I’m no expert! But I’d say that the main step is to accept the call to live a Christian life—to live your baptismal promises—in full. That’s what every young man needs to do, even if he has no plans of becoming a priest. Avoid your phone/Internet and enjoy the outdoors. Spend more time with your family and with the poor. Try to live more simply and justly. Go to confession and Eucharistic adoration often. Pray the rosary and trust in Mary. Most importantly, find at least 10 minutes a day to be in silence (preferably more), talking with God. Offer him your whole life, and ask him what he is calling you to do. Being willing to give up everything to follow Jesus is the only way to be fulfilled in this life, no matter your age or vocation.

What is it like to be a seminarian? What do you do every day?

One of my brother seminarians with a little more experience than me has pointed out that we are fundamentally trying to live the Christian life, in a community of 145 other men who are striving to do the same. Much of our day is spent with our coursework in philosophy and theology. There is also a lot of time of prayer: we go to Mass every day, pray the Liturgy of the Hours, and make a Holy Hour—an hour of time spent in personal prayer with Jesus in the Eucharist. We also have time to eat meals together, to work out and to play sports, and to share our talents—especially the men who can sing or play instruments. Most men have apostolates, serving in hospitals, nursing homes, schools, parishes. I’ve only just started, but as a seminarian enters into theology studies more deeply, he also has more classes on the practical elements of being a priest (understanding parish finances, how to do a baptism, living out a life of celibacy, how to say Mass, etc.).

When you told your family you felt this was your calling, how did they respond? What about your friends?

I have had great support from both my family and my friends. Some people are supportive primarily because they see that I am happy as I pursue this vocation. Then there are some who certainly want me to be happy—but they also are very glad to have another priestly vocation! They know that not only will I be fulfilled by living out my vocation, but that by my vocation the world will be brought a little closer to fulfillment in Christ.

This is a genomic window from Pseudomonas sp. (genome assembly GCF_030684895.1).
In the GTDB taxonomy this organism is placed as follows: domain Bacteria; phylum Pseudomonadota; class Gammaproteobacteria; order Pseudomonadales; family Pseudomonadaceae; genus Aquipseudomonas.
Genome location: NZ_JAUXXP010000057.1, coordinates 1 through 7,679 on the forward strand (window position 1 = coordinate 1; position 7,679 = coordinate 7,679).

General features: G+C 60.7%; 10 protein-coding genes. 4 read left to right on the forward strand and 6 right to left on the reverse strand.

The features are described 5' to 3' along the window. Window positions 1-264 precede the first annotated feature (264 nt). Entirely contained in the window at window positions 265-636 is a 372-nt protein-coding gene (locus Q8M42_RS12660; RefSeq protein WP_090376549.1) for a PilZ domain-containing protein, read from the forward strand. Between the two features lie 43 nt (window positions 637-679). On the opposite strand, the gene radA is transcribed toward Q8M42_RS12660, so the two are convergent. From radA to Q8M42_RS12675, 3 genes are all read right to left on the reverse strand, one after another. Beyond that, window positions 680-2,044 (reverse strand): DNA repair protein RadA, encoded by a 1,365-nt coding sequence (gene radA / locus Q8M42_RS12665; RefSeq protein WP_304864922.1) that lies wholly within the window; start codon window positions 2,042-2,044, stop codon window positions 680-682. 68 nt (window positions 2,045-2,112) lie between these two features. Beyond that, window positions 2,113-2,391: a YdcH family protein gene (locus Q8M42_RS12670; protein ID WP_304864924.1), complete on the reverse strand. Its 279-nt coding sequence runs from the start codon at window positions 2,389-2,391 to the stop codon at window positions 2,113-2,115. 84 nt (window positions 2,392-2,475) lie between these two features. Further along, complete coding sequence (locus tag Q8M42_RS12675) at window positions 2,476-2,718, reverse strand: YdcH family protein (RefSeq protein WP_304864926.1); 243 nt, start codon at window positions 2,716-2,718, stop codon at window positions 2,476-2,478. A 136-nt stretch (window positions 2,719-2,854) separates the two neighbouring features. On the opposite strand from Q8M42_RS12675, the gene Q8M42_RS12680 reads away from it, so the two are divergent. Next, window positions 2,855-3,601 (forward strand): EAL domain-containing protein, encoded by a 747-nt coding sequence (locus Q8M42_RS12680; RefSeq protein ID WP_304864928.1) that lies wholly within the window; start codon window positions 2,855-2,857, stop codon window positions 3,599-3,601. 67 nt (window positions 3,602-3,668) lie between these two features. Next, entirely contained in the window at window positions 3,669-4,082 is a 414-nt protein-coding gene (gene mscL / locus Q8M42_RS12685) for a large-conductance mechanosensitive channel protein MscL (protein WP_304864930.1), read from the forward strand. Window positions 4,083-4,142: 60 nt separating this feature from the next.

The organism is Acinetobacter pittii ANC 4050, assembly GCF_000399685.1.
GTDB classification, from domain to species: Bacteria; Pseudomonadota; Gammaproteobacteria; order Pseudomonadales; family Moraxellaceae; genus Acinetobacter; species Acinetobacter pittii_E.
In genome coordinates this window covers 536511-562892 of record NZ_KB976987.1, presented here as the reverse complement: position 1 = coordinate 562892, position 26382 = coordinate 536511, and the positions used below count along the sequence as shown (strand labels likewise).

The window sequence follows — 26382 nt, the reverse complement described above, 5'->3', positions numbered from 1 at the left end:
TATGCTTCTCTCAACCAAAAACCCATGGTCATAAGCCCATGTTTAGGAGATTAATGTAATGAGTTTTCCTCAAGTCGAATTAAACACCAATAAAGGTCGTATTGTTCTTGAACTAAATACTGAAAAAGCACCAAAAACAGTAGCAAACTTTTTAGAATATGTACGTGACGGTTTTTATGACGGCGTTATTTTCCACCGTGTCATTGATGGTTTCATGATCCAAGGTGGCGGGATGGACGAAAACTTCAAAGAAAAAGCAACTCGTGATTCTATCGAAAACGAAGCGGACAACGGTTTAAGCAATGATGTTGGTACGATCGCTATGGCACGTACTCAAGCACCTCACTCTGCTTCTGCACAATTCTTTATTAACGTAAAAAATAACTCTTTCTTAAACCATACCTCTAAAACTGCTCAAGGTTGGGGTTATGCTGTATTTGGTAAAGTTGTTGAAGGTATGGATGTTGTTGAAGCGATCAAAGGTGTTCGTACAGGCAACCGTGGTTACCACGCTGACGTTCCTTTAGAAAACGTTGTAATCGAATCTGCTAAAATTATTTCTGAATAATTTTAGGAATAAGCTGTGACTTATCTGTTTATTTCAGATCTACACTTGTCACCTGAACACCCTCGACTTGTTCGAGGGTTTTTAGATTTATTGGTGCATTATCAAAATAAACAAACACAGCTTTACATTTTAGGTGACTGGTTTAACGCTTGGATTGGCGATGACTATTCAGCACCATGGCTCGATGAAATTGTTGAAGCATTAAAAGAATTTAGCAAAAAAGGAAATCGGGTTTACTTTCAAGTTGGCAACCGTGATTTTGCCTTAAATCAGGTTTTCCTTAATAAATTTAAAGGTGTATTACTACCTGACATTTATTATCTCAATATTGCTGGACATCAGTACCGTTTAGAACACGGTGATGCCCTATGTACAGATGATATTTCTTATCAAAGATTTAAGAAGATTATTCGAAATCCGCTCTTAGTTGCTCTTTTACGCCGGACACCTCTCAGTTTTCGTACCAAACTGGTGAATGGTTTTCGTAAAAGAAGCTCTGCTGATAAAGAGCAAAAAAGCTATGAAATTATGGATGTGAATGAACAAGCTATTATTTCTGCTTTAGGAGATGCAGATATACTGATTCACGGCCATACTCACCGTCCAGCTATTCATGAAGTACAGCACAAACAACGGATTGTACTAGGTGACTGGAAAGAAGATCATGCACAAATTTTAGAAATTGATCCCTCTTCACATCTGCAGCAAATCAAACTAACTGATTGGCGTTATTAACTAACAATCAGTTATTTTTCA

This week we are praying for vocations and for those studying to be priests. How can we pray for seminarians? Are there specific needs that we could incorporate in our prayers?

Pray that we remain faithful to our studies and our prayer. Most importantly, just pray that we become holy! Although we will not take religious vows, we are still called, like all people who are baptized, to live out poverty, chastity, and obedience, and we will make promises along those lines on the day of our ordination.

Is there a question you would like to answer that I haven’t asked?

Can I recommend some books? I’ve only recently read Story of a Soul (the Autobiography of St. Thérèse) and I wish I’d read it much earlier. Everyone should read it. When it comes to books on priestly vocation, I love the short book Gift and Mystery by St. John Paul II.

Please join me this week in praying for Tommy, all those preparing for the priesthood, and those discerning a vocation. Learn more about vocations in the Archdiocese of Baltimore here.

The photo at the top was taken by D McQuade Studios. The other two are from the Archdiocese of Baltimore Vocations Office.

image_pdfSave as PDFimage_printSend to Printer

91 Shares

Rita Buettner

Rita Buettner

Rita Buettner is a wife, working mother and author of the Catholic Review's Open Window blog. She and her husband adopted their two sons from China, and Rita often writes about topics concerning adoption, family and faith.

Rita also writes The Domestic Church, a featured column in the Catholic Review. Her writing has been honored by the Catholic Press Association, the Maryland-Delaware-D.C. Press Association and the Associated Church Press.